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Stuff about early Hanna-Barbera cartoons

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  • 01/14/14--12:02: Suing Jonny Quest
  • You wouldn’t think anyone would mistake TV’s first action-adventure cartoon with a show that had human mouths superimposed over inanimate drawings. But someone did.

    “Jonny Quest” had problems from the beginning. Variety announced on December 25, 1963 that Screen Gems sales boss John Mitchell negotiated a 26-week deal with ABC for the show, which was described as “a candidate for the Friday night 7:30 period next season (following the departure of the current tenant, ‘77 Sunset Strip’). Series has been bought at $60,000 per copy off the story board as a firm commitment.”

    But now ABC had to sell it. Variety reported on January 29, 1964: “With General Mills, which was offered first opportunity to sponsor the series, having turned it down, ABC is looking for other prospects.” ABC had sales problems in general; the April 29th Weekly Variety revealed the network had six shows with no advertising and one with a minute. That was “Jonny Quest.”

    Meanwhile, production trundled along. On May 12th, Variety told that Hoyt Curtin had been signed to compose and conduct the show’s theme and incidental music. He used 22 pieces. Not all episodes were completed when “Mystery of the Lizard Men” debuted on September 17th. A week later, Variety listed the writers assigned to the show: Joanna Lee, Walter Black, Herb Finn, Alan Dinehart, Stuart Jerome, Alex Lovy, Frank Rhylick, Beryl Ferguson, W. D. Hamilton, Kin Platt, Tony Benedict, Charles Hoffman and Doug Wildey (Bill Hanna, Joe Barbera, Wildey and Lovy got credit for the teleplay of the opener).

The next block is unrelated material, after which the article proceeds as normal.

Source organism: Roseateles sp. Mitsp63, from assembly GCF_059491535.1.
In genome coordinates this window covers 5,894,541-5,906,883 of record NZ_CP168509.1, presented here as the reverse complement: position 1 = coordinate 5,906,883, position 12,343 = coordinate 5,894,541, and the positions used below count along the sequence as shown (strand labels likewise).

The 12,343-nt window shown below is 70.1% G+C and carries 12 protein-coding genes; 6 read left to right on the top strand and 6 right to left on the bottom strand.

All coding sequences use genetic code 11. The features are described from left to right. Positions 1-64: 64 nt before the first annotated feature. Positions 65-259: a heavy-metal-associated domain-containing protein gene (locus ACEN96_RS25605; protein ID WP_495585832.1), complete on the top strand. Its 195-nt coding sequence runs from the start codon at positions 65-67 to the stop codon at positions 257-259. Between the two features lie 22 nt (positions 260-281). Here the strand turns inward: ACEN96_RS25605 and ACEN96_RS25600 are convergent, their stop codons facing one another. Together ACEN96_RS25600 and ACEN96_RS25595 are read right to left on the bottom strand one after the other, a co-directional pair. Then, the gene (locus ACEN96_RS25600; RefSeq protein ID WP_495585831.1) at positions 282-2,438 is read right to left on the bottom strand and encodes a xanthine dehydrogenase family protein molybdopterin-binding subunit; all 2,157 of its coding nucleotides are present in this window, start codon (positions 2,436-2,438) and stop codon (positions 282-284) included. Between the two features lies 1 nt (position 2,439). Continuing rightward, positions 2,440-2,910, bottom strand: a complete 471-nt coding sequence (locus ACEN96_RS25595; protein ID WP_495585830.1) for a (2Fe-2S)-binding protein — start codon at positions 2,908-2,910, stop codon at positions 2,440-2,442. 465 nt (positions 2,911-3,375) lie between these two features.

Today, fans know that Wildey was the show’s creator. In 1964, all we knew was he was the “Supervising Art Director” in the end credits (with a box around his name, like Milt Caniff). Wildey come from Cambria Studios which produced the least-animated cartoons in history. Double-exposed live-action mouths moved when characters didn’t. And Cambria wasn’t too happy with what it saw in “Jonny Quest.” It called in the corporate lawyers.

    Variety published this story on January 26, 1965.


    $1,050,000 Piracy Suit Filed Against ‘Jonny Quest’
    Cambria Studios Inc. has bright legal action in Superior Court over the Hanna-Barbara tv series, “Jonny Quest,” in which damages totalling $1,050,000 were asked. Named as co-defendants with H-B were Screen Gems and ABC, on charges of plagiarism, misappropriation of trade secrets, inducing breach of contract and false advertising.
    Complaint filed by attorney Irwin O. Spiegel alleged that the “Jonny Quest” series uses, copies and appropriates substantial parts and portions of Cambria's “Clutch Cargo” and its pilot film, “Captain Fathom,” including their principal cartoon characters. Defendants, according to complaint, misappropriated Cambria's new, original techniques and know- how in the use of illustration or comic strip art in production of animated films, and that Hanna-Barbera induced former Cambria employes to reveal this confidential information in breach of employment contracts.
    Suit also asked for an injunction to prevent further dissemination of allegedly false and misleading statements that Hanna-Barbera are the originators of the use of comic strip art in the animated cartoon medium

    Wildey wasn’t the only ex-Cambria employee to move over to Hanna-Barbera. Alex Toth and Warren Tufts joined him and the two worked on a number of series in the ‘60s.